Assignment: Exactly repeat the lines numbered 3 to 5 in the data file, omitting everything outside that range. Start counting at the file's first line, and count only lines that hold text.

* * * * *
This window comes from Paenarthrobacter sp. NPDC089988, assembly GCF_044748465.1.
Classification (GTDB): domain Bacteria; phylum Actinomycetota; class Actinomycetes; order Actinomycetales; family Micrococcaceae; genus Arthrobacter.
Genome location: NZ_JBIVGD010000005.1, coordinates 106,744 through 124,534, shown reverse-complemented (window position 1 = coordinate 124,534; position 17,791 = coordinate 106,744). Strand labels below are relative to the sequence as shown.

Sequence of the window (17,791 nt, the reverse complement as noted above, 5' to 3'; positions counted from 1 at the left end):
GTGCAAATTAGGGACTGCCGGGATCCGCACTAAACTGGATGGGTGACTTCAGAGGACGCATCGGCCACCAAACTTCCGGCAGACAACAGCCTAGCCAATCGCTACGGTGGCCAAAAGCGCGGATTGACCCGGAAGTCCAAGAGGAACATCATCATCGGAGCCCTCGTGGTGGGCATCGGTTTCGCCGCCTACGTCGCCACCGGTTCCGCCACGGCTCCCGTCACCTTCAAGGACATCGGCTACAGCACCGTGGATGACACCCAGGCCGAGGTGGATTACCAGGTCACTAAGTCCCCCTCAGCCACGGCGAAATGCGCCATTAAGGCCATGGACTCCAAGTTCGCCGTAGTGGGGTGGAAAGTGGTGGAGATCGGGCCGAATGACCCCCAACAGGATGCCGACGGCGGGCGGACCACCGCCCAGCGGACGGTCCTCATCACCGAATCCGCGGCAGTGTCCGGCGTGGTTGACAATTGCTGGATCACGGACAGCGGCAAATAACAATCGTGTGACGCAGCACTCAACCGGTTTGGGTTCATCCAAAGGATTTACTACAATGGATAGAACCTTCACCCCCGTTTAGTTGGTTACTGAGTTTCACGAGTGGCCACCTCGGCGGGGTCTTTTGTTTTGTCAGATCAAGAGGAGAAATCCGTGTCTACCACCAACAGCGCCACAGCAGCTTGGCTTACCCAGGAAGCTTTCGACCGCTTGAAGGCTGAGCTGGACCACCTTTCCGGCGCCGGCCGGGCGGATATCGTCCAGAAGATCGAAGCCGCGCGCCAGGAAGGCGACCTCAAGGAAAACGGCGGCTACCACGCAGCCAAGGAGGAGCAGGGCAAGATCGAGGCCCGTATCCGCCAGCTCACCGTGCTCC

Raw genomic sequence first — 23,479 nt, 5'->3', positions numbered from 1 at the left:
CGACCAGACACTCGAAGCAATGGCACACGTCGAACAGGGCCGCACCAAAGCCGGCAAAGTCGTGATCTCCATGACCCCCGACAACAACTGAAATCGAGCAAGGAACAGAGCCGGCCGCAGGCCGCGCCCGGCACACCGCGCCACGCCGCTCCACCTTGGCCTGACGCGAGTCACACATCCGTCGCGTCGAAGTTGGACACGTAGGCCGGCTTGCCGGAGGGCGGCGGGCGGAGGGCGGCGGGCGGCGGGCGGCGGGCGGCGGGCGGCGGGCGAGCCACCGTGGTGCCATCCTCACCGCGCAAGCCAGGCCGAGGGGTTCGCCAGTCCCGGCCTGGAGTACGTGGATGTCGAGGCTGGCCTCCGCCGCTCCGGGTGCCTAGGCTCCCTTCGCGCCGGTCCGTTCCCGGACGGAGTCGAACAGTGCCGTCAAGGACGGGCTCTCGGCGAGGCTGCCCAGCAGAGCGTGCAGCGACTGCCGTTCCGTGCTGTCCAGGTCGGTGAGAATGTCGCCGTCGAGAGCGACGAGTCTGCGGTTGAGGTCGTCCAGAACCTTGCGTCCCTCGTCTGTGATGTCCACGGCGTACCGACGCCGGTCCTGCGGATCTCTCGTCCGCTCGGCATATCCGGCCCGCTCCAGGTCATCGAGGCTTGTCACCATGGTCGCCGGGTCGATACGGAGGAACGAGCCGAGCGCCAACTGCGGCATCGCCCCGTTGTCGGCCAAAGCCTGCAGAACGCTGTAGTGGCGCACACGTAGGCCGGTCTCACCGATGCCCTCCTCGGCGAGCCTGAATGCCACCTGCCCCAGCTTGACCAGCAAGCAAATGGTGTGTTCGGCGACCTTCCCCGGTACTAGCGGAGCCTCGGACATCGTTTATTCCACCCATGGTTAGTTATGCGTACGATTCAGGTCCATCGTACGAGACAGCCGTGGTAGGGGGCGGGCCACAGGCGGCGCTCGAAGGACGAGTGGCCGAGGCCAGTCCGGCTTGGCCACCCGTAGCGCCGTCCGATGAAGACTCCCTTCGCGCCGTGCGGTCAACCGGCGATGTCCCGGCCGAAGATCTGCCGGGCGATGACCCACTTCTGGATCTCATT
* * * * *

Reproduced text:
Genome location: NZ_JBIVGD010000005.1, coordinates 106,744 through 124,534, shown reverse-complemented (window position 1 = coordinate 124,534; position 17,791 = coordinate 106,744). Strand labels below are relative to the sequence as shown.

Sequence of the window (17,791 nt, the reverse complement as noted above, 5' to 3'; positions counted from 1 at the left end):
GTGCAAATTAGGGACTGCCGGGATCCGCACTAAACTGGATGGGTGACTTCAGAGGACGCATCGGCCACCAAACTTCCGGCAGACAACAGCCTAGCCAATCGCTACGGTGGCCAAAAGCGCGGATTGACCCGGAAGTCCAAGAGGAACATCATCATCGGAGCCCTCGTGGTGGGCATCGGTTTCGCCGCCTACGTCGCCACCGGTTCCGCCACGGCTCCCGTCACCTTCAAGGACATCGGCTACAGCACCGTGGATGACACCCAGGCCGAGGTGGATTACCAGGTCACTAAGTCCCCCTCAGCCACGGCGAAATGCGCCATTAAGGCCATGGACTCCAAGTTCGCCGTAGTGGGGTGGAAAGTGGTGGAGATCGGGCCGAATGACCCCCAACAGGATGCCGACGGCGGGCGGACCACCGCCCAGCGGACGGTCCTCATCACCGAATCCGCGGCAGTGTCCGGCGTGGTTGACAATTGCTGGATCACGGACAGCGGCAAATAACAATCGTGTGACGCAGCACTCAACCGGTTTGGGTTCATCCAAAGGATTTACTACAATGGATAGAACCTTCACCCCCGTTTAGTTGGTTACTGAGTTTCACGAGTGGCCACCTCGGCGGGGTCTTTTGTTTTGTCAGATCAAGAGGAGAAATCCGTGTCTACCACCAACAGCGCCACAGCAGCTTGGCTTACCCAGGAAGCTTTCGACCGCTTGAAGGCTGAGCTGGACCACCTTTCCGGCGCCGGCCGGGCGGATATCGTCCAGAAGATCGAAGCCGCGCGCCAGGAAGGCGACCTCAAGGAAAACGGCGGCTACCACGCAGCCAAGGAGGAGCAGGGCAAGATCGAGGCCCGTATCCGCCAGCTCACCGTGCTCC